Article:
Lupus Gut Dysbiosis, High Disease Activity a 'Vicious Cycle'
SCOTTSDALE, Ariz. — Characteristic microbiome imbalances in patients with lupus could potentially act as both the cause and effect of high lupus disease activity, according to Gregg Silverman, MD, of the New York University School of Medicine.
Due to this “vicious cycle,” lupus remission may require treating autoimmunity and rebalancing the microbiome, he added.
“The point is that this shift in the microbiome, we think, contributes to higher disease activity, and higher disease activity may shift the environment in the bowel, so these bacteria expand,” Silverman told attendees at the annual Basic and Clinical Immunology for the Busy Clinician symposium. “An effective immune therapy may require both treating the autoimmunity and rebalancing the microbiome.”
Discussing his previous research in the Annals of the Rheumatic Diseases, Silverman noted that patients with systemic lupus erythematosus in an NYU cohort demonstrated decreased species richness diversity compared with the control group. For example, patients with SLE had an overall 5-fold greater level of Ruminococcus gnavus (RG) of the Lachnospiraceae family.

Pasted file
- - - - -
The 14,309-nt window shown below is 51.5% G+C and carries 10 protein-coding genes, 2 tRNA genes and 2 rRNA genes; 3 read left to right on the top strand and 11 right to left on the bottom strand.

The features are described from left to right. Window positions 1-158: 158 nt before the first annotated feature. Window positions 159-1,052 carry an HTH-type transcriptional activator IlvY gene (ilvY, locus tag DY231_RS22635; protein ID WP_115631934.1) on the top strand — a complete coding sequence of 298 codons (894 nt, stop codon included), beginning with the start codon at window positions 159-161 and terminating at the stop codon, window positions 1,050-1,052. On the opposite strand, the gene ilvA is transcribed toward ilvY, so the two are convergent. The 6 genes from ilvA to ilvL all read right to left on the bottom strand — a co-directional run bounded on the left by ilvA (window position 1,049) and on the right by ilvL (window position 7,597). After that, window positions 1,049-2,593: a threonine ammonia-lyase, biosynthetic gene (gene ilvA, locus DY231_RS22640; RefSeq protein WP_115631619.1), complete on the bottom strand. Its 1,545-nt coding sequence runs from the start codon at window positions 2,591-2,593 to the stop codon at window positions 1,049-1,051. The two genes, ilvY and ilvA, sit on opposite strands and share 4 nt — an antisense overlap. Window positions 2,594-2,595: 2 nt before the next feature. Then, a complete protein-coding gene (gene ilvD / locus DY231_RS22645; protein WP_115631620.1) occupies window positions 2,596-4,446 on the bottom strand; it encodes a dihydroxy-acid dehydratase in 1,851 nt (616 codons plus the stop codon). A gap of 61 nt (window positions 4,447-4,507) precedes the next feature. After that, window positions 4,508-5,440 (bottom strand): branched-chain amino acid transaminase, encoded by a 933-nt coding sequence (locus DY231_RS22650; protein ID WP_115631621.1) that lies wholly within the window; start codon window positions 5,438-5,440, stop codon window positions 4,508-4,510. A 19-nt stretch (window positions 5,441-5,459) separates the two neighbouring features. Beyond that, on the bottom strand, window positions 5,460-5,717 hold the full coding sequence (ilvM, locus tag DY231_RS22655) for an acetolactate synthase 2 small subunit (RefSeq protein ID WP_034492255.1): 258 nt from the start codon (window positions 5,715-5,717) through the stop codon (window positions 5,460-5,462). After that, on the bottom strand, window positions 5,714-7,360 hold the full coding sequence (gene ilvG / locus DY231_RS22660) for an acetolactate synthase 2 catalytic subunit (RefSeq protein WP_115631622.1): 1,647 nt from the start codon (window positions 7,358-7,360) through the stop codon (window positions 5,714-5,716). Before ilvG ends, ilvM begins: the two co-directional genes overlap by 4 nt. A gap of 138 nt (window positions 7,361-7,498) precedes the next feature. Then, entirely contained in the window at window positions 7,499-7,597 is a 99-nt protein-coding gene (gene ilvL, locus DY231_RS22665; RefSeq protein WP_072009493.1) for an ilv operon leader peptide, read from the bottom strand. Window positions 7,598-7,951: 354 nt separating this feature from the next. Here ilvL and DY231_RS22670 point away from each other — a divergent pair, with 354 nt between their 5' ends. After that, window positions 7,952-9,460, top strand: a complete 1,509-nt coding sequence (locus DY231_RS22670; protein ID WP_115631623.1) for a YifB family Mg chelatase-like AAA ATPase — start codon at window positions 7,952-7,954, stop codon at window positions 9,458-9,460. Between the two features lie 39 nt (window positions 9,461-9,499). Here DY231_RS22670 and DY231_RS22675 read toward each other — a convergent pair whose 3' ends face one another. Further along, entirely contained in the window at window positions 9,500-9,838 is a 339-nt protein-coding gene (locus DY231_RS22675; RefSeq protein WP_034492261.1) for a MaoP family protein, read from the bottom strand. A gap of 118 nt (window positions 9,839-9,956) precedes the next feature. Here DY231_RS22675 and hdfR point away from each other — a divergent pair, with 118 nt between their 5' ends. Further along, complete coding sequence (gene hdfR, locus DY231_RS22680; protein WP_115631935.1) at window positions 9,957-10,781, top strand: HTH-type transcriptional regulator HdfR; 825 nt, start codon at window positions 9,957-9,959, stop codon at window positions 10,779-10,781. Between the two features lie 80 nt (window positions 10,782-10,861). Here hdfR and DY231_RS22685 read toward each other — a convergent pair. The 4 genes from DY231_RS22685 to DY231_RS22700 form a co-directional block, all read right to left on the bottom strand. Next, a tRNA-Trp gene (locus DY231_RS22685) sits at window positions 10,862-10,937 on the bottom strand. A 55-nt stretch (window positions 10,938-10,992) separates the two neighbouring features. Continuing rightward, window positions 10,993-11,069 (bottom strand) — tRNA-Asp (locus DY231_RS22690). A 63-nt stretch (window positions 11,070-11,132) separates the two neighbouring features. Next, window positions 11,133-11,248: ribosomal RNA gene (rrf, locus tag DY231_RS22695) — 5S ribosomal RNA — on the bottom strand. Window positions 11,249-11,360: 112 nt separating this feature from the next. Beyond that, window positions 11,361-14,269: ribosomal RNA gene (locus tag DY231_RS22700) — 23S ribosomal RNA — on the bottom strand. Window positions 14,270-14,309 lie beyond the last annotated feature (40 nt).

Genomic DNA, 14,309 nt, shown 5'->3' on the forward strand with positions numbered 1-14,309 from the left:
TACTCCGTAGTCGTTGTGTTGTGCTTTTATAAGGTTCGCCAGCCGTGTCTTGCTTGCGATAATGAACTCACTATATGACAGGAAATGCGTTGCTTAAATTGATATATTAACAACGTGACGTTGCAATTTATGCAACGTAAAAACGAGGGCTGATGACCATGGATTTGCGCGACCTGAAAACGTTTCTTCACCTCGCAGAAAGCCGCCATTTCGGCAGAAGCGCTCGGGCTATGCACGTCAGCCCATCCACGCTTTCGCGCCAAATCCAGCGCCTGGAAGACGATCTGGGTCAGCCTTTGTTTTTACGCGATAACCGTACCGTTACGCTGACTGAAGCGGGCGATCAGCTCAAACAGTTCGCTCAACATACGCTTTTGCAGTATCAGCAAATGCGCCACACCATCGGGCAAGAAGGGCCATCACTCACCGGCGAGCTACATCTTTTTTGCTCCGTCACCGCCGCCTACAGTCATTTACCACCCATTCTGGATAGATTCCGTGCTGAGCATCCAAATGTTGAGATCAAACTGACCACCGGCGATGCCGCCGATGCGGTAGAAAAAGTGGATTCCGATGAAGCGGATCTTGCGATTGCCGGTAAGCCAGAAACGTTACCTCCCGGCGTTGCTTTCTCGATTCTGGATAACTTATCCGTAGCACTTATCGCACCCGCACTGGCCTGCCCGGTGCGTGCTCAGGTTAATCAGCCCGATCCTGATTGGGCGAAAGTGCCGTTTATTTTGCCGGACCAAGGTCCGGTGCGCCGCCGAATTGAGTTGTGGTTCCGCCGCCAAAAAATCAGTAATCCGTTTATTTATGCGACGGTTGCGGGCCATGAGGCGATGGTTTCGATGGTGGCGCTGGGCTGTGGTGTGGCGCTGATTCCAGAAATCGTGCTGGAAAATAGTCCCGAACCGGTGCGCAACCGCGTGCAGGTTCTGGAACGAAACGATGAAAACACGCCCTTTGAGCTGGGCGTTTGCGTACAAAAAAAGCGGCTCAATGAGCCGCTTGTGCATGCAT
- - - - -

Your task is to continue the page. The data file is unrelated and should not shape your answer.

This, Silverman said, provides an early biomarker, as the highest levels of serum anti-RG strain-restricted antibodies were found in patients with active nephritis in the discovery cohort. In addition, IgG anti-RG2 levels have identified lupus nephritis in two other independent cohorts, at Temple University, in Philadelphia, and Ohio State University, he told attendees.
The NYU lupus also found evidence of impaired gut barrier among patients, with high fecal calprotectin, as well as high hepatic production of acute phase reactants such as soluble CD14 and alpha 1 acid glycoprotein.
Extrapolating on this previous research, Silverman told attendees that these findings contribute to a “mechanistic hypothesis” of lupus nephritis, in which the gut acts as a bioreactor and leaky gut releases a nephritogenic bacterial antigen.
“We have actually shown in the laboratory — we haven’t published it yet — that, in fact, the Ruminococcus gnavus expansions make lots of superantigen in the leaky gut,” Silverman said. “It gets out, and we think that is contributing to lupus.”
According to Silverman, evidence suggests that 30% or more of lupus patients have leaky gut, based on increases in this neutrophil protein in their feces, or that soluble CD14 or alpha 1 acid glycoprotein that represent actually protein markers if there is bacterial leakage that stimulates the liver.
“The idea is that we think that expansion of this particular bacterial species escaping the bowel wall through a leaky gut stimulates the immune system, and this actually cross reacts with anti-DNA antibodies,” Silverman said. “We think it is all part of a vicious circle.” – by Jason Laday
- Assouz D, et al. Ann Rheum Dis. 2019;doi:10.1136/annrheumdis-2018-214856.
- Silverman G. A primer on the microbiome and immune health and disease. Presented at Basic and Clinical Immunology for the Busy Clinician; Feb. 28-29, 2020; Scottsdale, Arizona.
Disclosure: Silverman reports no relevant financial disclosures.